It’s the latest buzz, right? Permaculture gardening. Maybe you’ve heard it can help you achieve more yield with less work. Perhaps you’re hearing that even though your food might be organic, it doesn’t mean it’s been grown for maximum nutrition.

So how do you ensure your vegetables are nutrient dense, with bigger yields and less time in the garden? And what is a permaculture garden, anyway?

I’m going to lay out the 5 best ways you can transition to a permaculture style garden.

Top 5 Ways to Permaculture your Garden

But first WHY should you care about growing garden? Whats the big deal?

permaculture garden homesteadReally, a permaculture garden is about taking back control of our health, food sources, plant medicines and well-being. In our own garden, we can grow food that we know has no toxic inputs. Our well-tended gardens can grow food that is high quality and loaded with more vitamins and minerals than traditionally grown “organic” foods. What do I mean by this?

You see, a carrot isn’t just a carrot.

If the soil in which a carrot was grown lacks nutrients, minerals, amino acids and phytonutrients  – well, it’s pretty easy to guess that that carrot will lack all those components as well. And isn’t that the whole point of vegetables? The vitamins, minerals and nutritional value are what our bodies need to be healthy.

There’s a simple tool called the Brix Indicator. This tool measures the sugar density in a plant that can indicate the level of overall nutrition. 

The lower the number, the less available nutrients. The higher the reading indicates a healthier plant, greater nutritional value, longer shelf life and better resists pests naturally in the environment.

I don’t know about you, but if I’m eating my vegetables, I want to be sure they are giving me all the good stuff my body wants and needs!

So in our permaculture garden, all the practices combine together to bringing the most conducive growing conditions for these plants to be as healthy and full of nutritional value. 

Simply put, its a method of gardening that works in alignment with nature, not against it. This means that in the permaculture garden we want to recognize and stop destructive practices such as chemical fertilizers and spraying pesticides that reduce the health of our food and pollute the environment that supports us. But beyond that, it’s a series techniques to promote the plant’s well-being, and in turn ours.

#1) Use compost and compost tea

If you are buying any fertilizer or pest control you need to ensure it’s not a by-product of the petroleum industry. These products kill soil life, kill soil life and pollute watersheds.

Instead, we want to turn to organic solutions.

Organic solutions include using large amounts of compost as the main source of food for your plants. Adding compost from different sources, such as vegetable-based and manure based, ensure that your soil is being recharged with the nutrients and minerals plants and soil life need.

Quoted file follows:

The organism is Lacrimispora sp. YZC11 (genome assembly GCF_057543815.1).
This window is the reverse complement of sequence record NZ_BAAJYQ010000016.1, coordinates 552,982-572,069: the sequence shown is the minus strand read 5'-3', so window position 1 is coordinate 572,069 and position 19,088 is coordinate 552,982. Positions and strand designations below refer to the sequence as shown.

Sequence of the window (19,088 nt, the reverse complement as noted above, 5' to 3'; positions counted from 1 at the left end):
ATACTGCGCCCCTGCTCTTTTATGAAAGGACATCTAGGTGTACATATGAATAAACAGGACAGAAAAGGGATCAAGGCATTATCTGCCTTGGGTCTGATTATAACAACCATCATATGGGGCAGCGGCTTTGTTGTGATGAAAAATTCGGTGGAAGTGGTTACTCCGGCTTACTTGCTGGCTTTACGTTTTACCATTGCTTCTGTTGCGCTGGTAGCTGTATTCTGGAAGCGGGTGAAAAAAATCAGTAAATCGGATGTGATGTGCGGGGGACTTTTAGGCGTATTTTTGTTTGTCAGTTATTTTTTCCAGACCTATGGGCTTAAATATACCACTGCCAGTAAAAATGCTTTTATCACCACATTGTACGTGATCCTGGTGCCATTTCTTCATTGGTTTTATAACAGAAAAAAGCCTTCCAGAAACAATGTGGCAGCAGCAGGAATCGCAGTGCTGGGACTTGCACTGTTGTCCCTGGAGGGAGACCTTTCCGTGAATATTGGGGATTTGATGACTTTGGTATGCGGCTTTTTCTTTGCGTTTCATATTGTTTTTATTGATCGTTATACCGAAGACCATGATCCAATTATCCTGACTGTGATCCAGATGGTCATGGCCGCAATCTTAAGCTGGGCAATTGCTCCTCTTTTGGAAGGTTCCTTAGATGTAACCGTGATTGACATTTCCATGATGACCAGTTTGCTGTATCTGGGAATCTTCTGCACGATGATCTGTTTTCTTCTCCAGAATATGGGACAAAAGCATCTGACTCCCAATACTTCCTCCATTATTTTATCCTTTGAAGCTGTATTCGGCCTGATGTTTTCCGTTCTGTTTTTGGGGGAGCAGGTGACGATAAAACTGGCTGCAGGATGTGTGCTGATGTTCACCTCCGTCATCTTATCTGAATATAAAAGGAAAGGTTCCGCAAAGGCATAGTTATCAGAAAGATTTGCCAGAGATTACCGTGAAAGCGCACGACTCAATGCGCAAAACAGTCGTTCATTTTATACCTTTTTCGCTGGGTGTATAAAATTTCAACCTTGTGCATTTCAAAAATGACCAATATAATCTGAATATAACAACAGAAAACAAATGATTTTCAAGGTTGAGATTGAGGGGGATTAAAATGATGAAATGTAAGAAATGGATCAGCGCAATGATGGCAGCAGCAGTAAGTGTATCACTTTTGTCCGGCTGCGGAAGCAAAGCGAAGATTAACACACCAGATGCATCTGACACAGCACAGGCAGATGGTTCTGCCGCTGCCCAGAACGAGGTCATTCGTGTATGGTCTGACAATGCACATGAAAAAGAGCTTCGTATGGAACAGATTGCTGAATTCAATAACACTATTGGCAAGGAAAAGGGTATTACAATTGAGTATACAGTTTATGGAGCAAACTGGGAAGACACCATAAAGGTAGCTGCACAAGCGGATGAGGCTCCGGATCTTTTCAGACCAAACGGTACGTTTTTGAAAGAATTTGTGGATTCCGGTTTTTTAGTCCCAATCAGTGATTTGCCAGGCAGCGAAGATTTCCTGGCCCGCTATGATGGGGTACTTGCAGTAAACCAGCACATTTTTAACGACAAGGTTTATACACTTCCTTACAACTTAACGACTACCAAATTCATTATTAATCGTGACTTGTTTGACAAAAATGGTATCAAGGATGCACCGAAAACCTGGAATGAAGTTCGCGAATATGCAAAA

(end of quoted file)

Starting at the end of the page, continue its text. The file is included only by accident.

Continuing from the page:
In addition to feeding the roots of the plants, we can also use compost teas as a foiler spray on the leaves or at the root zone.

Here, plants are to uptake nutrients and strengthen their immune systems, thereby creating stronger, tastier and pest-resistant plants. Healthier food and fewer pests – sounds like the old saying “an ounce of prevention yields a pound of cure,” right?

#2 Use low till or no-till gardening methods

Sure, it may take time to get a garden to a place where it’s a true no-till garden – perhaps a season or two. Especially if you are just starting a new garden, you may have to till to break the capped soil surface, though there are processes like lasagna garden beds that can skirt around this.

But if you do implement an initial tilling, your goal is to move towards low till, or no-till.

Low till means, we are not putting mechanized tilling equipment deep into the soil, instead, we are using shallow tilling methods with hand tools, like a broad fork which is a gentle method for breaking apart the soil.

No-till means no additional input from you, the soil is kept in a state that is workable, enabling you to just plant.

Soil that is exposed to the elements – sun, wind, and rain – will become capped and hardened.

These attributes are not conducive to a productive garden. Moving toward no-till garden is to utilize practices such as deep mulch the beds with a material like straw or wood chips. Deep mulch meaning, several inches or more if possible.

Did you know that the soil is FULL of beneficial insects, microbes, and fungal networks?

In one teaspoon of healthy soil, there are more microorganisms than there are people on earth! Millions of species and billions of organisms—bacteria, algae, microscopic insects, earthworms, beetles, ants, mites, fungi and more—represent the greatest concentration of biomass anywhere on the planet.

This life within the soil is directly correlated with the health of our plants. Methods of gardening that use tilling every year, churn up and destroy much of this life, destroys the structure of the soil, reduces organic matter and increases erosion.

For a healthy garden, we want to disturb it as minimally as possible to keep these organisms and structures healthy and intact.

#3 Mulch, mulch, mulch

To further discuss mulching – think of bare soil as similar to an open wound on your body. That wound needs to be protected, and so does bare soil.